Effects of Deforestation

The United Nations Confrence on Enviroment and Development (UNCED) in 1992 defines deforestion as "land degradation in arid, semi-arid, and sub-humid areas resulting from variuos factors including climatic variations and human activites." The effects of deforestation can be catagorized in three ways. They are: enviromental effects, local social effects, and global social effects. Many of the enviromental effects contribute to the severity of the social problems. That is why it is important to understand the enviromental effects of deforestation and how they contribute to the social effects of deforestation.
Enviromental Effects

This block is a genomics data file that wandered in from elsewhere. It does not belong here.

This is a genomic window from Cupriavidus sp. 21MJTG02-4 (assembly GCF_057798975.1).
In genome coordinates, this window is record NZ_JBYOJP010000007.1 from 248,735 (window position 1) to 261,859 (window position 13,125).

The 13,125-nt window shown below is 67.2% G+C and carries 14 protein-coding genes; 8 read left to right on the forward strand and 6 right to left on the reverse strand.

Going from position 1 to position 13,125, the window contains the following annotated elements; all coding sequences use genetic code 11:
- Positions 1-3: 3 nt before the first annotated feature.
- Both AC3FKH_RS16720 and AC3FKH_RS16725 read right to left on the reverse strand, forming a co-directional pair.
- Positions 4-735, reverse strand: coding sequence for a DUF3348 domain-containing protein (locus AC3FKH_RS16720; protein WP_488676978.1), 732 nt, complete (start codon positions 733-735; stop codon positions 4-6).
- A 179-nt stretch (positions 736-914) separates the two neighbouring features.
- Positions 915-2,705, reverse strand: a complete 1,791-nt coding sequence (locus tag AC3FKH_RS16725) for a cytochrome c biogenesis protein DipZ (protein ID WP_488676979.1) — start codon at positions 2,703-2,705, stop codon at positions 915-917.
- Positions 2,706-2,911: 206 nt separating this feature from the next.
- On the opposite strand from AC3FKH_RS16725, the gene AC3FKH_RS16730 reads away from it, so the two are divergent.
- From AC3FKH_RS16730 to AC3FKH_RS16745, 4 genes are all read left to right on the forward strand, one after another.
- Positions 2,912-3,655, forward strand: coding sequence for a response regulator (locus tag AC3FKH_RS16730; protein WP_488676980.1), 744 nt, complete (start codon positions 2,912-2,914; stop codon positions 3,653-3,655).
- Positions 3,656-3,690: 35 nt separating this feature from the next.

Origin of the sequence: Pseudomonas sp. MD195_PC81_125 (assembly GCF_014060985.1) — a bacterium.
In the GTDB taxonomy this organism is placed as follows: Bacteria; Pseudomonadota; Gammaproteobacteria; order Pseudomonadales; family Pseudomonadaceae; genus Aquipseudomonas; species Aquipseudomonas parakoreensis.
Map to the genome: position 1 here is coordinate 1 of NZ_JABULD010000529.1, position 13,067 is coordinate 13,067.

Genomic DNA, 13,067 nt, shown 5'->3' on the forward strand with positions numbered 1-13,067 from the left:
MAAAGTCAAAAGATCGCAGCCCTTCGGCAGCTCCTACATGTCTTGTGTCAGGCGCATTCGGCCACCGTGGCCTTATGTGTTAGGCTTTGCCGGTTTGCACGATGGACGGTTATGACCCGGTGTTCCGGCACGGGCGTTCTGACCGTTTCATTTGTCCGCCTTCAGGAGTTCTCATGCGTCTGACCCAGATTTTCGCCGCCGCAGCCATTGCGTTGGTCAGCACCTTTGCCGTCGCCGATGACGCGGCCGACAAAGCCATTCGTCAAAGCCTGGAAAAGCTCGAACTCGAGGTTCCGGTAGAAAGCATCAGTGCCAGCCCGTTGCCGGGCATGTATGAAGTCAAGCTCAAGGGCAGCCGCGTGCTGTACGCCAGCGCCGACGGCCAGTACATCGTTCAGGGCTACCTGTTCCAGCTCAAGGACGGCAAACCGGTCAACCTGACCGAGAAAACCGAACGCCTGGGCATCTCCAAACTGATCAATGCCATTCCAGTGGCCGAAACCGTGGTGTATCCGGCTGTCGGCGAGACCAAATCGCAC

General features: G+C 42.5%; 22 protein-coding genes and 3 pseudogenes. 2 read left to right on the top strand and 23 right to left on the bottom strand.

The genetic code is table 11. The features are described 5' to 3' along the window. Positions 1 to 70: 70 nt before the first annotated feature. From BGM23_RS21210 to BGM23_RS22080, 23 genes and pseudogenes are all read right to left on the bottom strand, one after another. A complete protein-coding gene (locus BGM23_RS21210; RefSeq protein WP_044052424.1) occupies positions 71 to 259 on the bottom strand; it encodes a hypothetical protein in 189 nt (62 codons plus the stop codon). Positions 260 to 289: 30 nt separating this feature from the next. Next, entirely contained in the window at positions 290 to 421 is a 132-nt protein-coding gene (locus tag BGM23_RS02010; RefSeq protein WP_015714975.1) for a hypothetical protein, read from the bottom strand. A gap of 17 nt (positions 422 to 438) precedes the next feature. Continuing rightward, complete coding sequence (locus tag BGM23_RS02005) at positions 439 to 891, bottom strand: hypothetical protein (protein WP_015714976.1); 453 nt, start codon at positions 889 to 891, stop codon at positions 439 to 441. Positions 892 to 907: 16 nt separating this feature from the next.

Effects on Biodiversity The World Wildlife Fund (WWF) defines biodiversity as "the wealth of life on Earth, the millions of plants, animals, and micro-organisms, the gens they contain and the intricate ecosystems they build into the living enviroment." Rainforest are one of the most biologically diverse regions of the world. Over a millions species of plants and animals are known to live in the forests and millions more are not classified. The unique enviroment of the rainforest allows for such biodiversity to exist. The process of deforestation in various geographical regions is destroying this unique enviroment. Consequently, many animals and plants that live in the rainforests face the specter of extinction. The extinction of the plants and animals leads to diminished gene pool. The lack of biodiversity and a reduced planetary gene pool could have many unforeseen ramifications, some of which could be fatal to the future of humanity. In addition, there are ethical, aesthetic and philosophical question regarding mankind's responsibility for other life. This issue concerns more industrialized countries in the North more than it concerns lesser developed countries in the South. This is especially true in developing countries such as Brazil. I will elaborate on that later. Another isssue that probably concerns the North more that the South is the advancement of humanity. As the planetary gene pool continues to diminish, there are less oppertunities for advancements in many fields. In particular, medicine may benefit from the cultivation of certain plants that grow only in rainforests. The medicines that come from them could cure cancer, AIDS, or other terminal deseases. Of course, that claim can easily be dismissed as speculative, given that there is little or no evidence to support it. However, it is too early to dismiss the possibility. Furthermore, if the rainforests are completely destroyed, the oppertunity to explore that possibility would be lost forever. The effect that would have on future generations is incalculable. Preserving the rainforest would leave many oppertunities in medicine and many other fields open for future generations to explore and further advance humanity. There is at least on issue that would concern both North and South equally. That is preservation and is compatibility with forest use and management. Different people have different uses of rainforests. Indigenous people who live in the forests, as well as the nonindigenous people who live in the forests, the forest is their home, source of food, shelter, nourishment, recreation, culture, and livelihood. The forest provides the materials for thier homes, wood for their fires, the fish, the edible plants, and many more neccessities as well as amenities. Some of the non-indigenous people sell some of the forest resources for money. They do not exploit the forest because they sell commodities in limited numbers to preserve the forest resources for the future. This ensures that they can continue to make thier livelihoods by selling products from the forest.

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